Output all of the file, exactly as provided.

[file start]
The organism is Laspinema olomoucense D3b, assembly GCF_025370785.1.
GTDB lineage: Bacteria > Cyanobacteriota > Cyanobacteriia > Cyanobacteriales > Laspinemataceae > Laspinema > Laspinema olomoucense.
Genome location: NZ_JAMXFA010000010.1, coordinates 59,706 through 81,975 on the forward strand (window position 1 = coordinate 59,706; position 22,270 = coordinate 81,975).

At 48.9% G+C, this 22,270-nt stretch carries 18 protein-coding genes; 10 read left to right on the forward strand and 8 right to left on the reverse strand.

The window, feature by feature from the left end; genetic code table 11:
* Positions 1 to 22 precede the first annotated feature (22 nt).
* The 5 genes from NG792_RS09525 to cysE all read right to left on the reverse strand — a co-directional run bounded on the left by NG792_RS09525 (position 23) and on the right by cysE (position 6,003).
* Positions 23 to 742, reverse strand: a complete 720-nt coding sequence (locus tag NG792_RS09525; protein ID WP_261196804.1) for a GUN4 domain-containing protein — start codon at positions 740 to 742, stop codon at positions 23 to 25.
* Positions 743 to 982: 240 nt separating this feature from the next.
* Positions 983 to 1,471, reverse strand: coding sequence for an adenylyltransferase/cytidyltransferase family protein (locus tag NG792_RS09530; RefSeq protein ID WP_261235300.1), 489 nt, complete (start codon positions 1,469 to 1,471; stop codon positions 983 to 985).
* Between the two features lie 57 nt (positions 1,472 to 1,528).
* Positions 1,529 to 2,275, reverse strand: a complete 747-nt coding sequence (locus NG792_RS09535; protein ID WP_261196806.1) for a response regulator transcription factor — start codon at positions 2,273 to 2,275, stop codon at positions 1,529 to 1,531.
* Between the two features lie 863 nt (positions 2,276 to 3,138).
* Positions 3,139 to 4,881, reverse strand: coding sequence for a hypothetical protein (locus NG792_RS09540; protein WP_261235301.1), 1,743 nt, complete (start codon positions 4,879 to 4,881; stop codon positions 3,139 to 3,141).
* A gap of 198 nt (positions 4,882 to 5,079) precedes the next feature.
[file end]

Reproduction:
The organism is Laspinema olomoucense D3b, assembly GCF_025370785.1.
GTDB lineage: Bacteria > Cyanobacteriota > Cyanobacteriia > Cyanobacteriales > Laspinemataceae > Laspinema > Laspinema olomoucense.
Genome location: NZ_JAMXFA010000010.1, coordinates 59,706 through 81,975 on the forward strand (window position 1 = coordinate 59,706; position 22,270 = coordinate 81,975).

At 48.9% G+C, this 22,270-nt stretch carries 18 protein-coding genes; 10 read left to right on the forward strand and 8 right to left on the reverse strand.

The window, feature by feature from the left end; genetic code table 11:
* Positions 1 to 22 precede the first annotated feature (22 nt).
* The 5 genes from NG792_RS09525 to cysE all read right to left on the reverse strand — a co-directional run bounded on the left by NG792_RS09525 (position 23) and on the right by cysE (position 6,003).
* Positions 23 to 742, reverse strand: a complete 720-nt coding sequence (locus tag NG792_RS09525; protein ID WP_261196804.1) for a GUN4 domain-containing protein — start codon at positions 740 to 742, stop codon at positions 23 to 25.
* Positions 743 to 982: 240 nt separating this feature from the next.
* Positions 983 to 1,471, reverse strand: coding sequence for an adenylyltransferase/cytidyltransferase family protein (locus tag NG792_RS09530; RefSeq protein ID WP_261235300.1), 489 nt, complete (start codon positions 1,469 to 1,471; stop codon positions 983 to 985).
* Between the two features lie 57 nt (positions 1,472 to 1,528).
* Positions 1,529 to 2,275, reverse strand: a complete 747-nt coding sequence (locus NG792_RS09535; protein ID WP_261196806.1) for a response regulator transcription factor — start codon at positions 2,273 to 2,275, stop codon at positions 1,529 to 1,531.
* Between the two features lie 863 nt (positions 2,276 to 3,138).
* Positions 3,139 to 4,881, reverse strand: coding sequence for a hypothetical protein (locus NG792_RS09540; protein WP_261235301.1), 1,743 nt, complete (start codon positions 4,879 to 4,881; stop codon positions 3,139 to 3,141).
* A gap of 198 nt (positions 4,882 to 5,079) precedes the next feature.